During a training session participants listen as they stand over a mannequin on a stretcher during a training course to instruct non-governmental organization (NGO) workers and doctors on how to deal with the Ebola virus in Brussels on Tuesday, Aug. 26, 2014. The course, provided by Doctors Without Borders, trains volunteer and medical personnel on precautions to take when entering a zone that contains the Ebola virus.(AP Photo/Olivier Matthys)
A third top doctor has died from Ebola in Sierra Leone, a government official said Wednesday, as health workers tried to determine how a fourth scientist also contracted the disease before being evacuated to Europe.
The announcements raised worries about Sierra Leone’s fight against Ebola, which already has killed more than 1,400 people across West Africa. The World Health Organization said it was sending a team to investigate how the epidemiologist now undergoing treatment in Germany may have contracted the disease that kills more than half its victims.
“The international surge of health workers is extremely important and if something happens, if health workers get infected and it scares off other international health workers from coming, we will be in dire straits,” said Christy Feig, director of WHO communications.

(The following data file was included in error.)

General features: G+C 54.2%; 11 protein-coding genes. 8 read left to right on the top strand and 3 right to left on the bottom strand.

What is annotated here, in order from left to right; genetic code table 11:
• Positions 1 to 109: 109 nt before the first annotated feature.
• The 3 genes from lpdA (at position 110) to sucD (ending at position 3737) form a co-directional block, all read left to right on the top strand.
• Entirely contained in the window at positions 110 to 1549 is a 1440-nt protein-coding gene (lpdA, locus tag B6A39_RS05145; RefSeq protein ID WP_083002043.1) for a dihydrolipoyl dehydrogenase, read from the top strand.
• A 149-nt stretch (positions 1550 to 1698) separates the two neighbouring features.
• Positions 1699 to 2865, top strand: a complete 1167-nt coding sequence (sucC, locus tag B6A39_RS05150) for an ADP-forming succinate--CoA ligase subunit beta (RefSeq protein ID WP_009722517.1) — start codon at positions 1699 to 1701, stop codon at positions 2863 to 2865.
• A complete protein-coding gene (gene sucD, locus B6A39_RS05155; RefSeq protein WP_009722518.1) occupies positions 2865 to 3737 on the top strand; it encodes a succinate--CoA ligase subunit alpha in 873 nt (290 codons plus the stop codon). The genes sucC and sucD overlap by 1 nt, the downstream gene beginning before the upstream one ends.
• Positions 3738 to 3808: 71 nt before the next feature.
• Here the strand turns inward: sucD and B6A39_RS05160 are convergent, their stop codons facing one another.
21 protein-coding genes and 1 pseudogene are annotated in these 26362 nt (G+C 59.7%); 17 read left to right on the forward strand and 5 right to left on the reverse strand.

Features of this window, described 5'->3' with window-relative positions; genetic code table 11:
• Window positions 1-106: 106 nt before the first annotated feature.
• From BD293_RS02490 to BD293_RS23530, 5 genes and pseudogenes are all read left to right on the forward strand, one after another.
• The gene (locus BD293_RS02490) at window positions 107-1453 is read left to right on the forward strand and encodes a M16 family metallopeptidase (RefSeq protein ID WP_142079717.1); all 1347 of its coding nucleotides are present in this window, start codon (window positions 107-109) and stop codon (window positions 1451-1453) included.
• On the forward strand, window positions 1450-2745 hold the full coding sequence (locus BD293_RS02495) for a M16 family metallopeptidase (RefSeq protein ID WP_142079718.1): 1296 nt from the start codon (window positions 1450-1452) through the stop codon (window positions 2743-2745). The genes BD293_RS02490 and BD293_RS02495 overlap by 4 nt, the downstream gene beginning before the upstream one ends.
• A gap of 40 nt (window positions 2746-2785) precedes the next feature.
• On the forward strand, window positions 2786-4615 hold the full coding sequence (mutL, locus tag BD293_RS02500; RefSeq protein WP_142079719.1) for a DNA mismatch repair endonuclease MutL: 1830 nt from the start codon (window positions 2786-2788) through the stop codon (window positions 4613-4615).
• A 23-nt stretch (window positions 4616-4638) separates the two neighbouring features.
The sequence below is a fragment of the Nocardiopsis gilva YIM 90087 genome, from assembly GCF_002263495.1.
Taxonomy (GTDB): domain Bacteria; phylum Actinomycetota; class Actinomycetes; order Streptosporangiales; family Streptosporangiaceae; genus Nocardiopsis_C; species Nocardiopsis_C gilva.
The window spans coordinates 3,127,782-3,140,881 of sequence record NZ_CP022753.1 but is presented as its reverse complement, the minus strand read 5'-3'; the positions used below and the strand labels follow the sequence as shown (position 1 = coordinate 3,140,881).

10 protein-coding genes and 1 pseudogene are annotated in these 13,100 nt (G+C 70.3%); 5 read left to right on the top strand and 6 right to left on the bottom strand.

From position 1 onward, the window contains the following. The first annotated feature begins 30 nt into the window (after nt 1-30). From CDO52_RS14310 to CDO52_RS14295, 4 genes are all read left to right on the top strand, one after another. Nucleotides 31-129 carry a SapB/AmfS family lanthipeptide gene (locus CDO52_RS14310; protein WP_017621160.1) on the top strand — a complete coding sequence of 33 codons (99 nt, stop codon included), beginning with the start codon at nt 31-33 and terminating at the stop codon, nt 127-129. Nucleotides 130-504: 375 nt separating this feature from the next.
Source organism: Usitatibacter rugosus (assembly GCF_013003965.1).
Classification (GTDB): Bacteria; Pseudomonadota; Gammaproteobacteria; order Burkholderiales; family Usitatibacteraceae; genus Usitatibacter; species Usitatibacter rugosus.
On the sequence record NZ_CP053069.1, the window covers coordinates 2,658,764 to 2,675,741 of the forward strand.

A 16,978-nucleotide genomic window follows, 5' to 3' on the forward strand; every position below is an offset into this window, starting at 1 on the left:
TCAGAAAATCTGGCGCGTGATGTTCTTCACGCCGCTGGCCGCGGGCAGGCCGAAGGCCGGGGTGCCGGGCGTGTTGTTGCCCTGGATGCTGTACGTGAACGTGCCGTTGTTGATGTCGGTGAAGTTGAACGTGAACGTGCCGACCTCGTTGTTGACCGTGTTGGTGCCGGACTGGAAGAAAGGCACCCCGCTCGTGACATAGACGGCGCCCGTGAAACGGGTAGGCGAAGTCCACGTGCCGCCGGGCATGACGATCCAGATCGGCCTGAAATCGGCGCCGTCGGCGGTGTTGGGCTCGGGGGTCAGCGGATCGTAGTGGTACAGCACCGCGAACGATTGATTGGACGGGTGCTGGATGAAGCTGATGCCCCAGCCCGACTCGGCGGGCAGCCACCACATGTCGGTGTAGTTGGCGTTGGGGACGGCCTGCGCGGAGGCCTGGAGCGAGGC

Dr. Sahr Rogers had been working at a hospital in the eastern town of Kenema when he contracted Ebola, said Sierra Leonean presidential adviser Ibrahim Ben Kargbo on Wednesday. Two other top doctors already have succumbed to Ebola since the outbreak emerged there earlier this year, including Dr. Sheik Humarr Khan, who also treated patients in Kenema.
Rogers’ death marks yet another setback for Sierra Leone, a country still recovering from years of civil war, where there are only two doctors per 100,000 people, according to WHO. By comparison, there are 245 doctors per 100,000 in the United States.
The Senegalese epidemiologist who was evacuated to Germany had been doing surveillance work for the U.N. health agency, said Feig, the WHO spokeswoman. The position involves coordinating the outbreak response by working with lab experts, health workers and hospitals, but does not usually involve direct treatment of patients. […]
Source: Associated Press – Clarence Roy-Macaulay
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